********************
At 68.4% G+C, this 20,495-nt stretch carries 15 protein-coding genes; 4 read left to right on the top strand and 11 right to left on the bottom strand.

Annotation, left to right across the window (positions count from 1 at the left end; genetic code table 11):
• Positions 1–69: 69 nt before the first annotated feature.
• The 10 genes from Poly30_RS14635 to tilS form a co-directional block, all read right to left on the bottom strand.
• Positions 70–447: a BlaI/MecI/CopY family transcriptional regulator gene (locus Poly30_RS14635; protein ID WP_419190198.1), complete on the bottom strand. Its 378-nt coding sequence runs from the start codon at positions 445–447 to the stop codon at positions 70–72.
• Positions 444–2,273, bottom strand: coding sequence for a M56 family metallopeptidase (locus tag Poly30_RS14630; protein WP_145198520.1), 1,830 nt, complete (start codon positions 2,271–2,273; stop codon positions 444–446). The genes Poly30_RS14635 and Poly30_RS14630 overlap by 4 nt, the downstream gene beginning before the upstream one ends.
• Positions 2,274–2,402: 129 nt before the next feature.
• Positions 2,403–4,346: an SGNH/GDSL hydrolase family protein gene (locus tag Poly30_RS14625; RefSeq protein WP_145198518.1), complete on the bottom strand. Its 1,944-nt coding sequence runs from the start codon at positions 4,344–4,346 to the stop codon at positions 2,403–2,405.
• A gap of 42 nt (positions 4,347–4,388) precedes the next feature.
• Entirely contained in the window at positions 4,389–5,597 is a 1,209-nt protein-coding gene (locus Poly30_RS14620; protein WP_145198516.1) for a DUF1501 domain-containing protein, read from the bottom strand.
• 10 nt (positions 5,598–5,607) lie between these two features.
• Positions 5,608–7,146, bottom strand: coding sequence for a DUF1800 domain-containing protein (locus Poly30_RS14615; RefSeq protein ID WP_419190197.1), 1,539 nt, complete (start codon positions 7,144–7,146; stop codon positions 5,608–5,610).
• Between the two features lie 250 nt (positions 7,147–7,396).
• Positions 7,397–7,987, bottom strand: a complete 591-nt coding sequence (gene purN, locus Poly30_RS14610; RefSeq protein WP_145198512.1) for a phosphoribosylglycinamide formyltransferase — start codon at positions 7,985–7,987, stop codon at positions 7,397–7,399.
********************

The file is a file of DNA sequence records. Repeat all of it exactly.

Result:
At 68.4% G+C, this 20,495-nt stretch carries 15 protein-coding genes; 4 read left to right on the top strand and 11 right to left on the bottom strand.

Annotation, left to right across the window (positions count from 1 at the left end; genetic code table 11):
• Positions 1–69: 69 nt before the first annotated feature.
• The 10 genes from Poly30_RS14635 to tilS form a co-directional block, all read right to left on the bottom strand.
• Positions 70–447: a BlaI/MecI/CopY family transcriptional regulator gene (locus Poly30_RS14635; protein ID WP_419190198.1), complete on the bottom strand. Its 378-nt coding sequence runs from the start codon at positions 445–447 to the stop codon at positions 70–72.
• Positions 444–2,273, bottom strand: coding sequence for a M56 family metallopeptidase (locus tag Poly30_RS14630; protein WP_145198520.1), 1,830 nt, complete (start codon positions 2,271–2,273; stop codon positions 444–446). The genes Poly30_RS14635 and Poly30_RS14630 overlap by 4 nt, the downstream gene beginning before the upstream one ends.
• Positions 2,274–2,402: 129 nt before the next feature.
• Positions 2,403–4,346: an SGNH/GDSL hydrolase family protein gene (locus tag Poly30_RS14625; RefSeq protein WP_145198518.1), complete on the bottom strand. Its 1,944-nt coding sequence runs from the start codon at positions 4,344–4,346 to the stop codon at positions 2,403–2,405.
• A gap of 42 nt (positions 4,347–4,388) precedes the next feature.
• Entirely contained in the window at positions 4,389–5,597 is a 1,209-nt protein-coding gene (locus Poly30_RS14620; protein WP_145198516.1) for a DUF1501 domain-containing protein, read from the bottom strand.
• 10 nt (positions 5,598–5,607) lie between these two features.
• Positions 5,608–7,146, bottom strand: coding sequence for a DUF1800 domain-containing protein (locus Poly30_RS14615; RefSeq protein ID WP_419190197.1), 1,539 nt, complete (start codon positions 7,144–7,146; stop codon positions 5,608–5,610).
• Between the two features lie 250 nt (positions 7,147–7,396).
• Positions 7,397–7,987, bottom strand: a complete 591-nt coding sequence (gene purN, locus Poly30_RS14610; RefSeq protein WP_145198512.1) for a phosphoribosylglycinamide formyltransferase — start codon at positions 7,985–7,987, stop codon at positions 7,397–7,399.